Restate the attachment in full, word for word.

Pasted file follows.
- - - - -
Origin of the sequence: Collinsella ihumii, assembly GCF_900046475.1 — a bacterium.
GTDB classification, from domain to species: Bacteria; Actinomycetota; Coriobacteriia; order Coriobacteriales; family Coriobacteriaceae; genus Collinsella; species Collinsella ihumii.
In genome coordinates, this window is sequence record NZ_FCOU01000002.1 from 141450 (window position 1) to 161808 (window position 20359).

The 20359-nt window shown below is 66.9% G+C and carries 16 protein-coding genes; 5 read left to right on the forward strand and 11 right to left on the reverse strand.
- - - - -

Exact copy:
Origin of the sequence: Collinsella ihumii, assembly GCF_900046475.1 — a bacterium.
GTDB classification, from domain to species: Bacteria; Actinomycetota; Coriobacteriia; order Coriobacteriales; family Coriobacteriaceae; genus Collinsella; species Collinsella ihumii.
In genome coordinates, this window is sequence record NZ_FCOU01000002.1 from 141450 (window position 1) to 161808 (window position 20359).

The 20359-nt window shown below is 66.9% G+C and carries 16 protein-coding genes; 5 read left to right on the forward strand and 11 right to left on the reverse strand.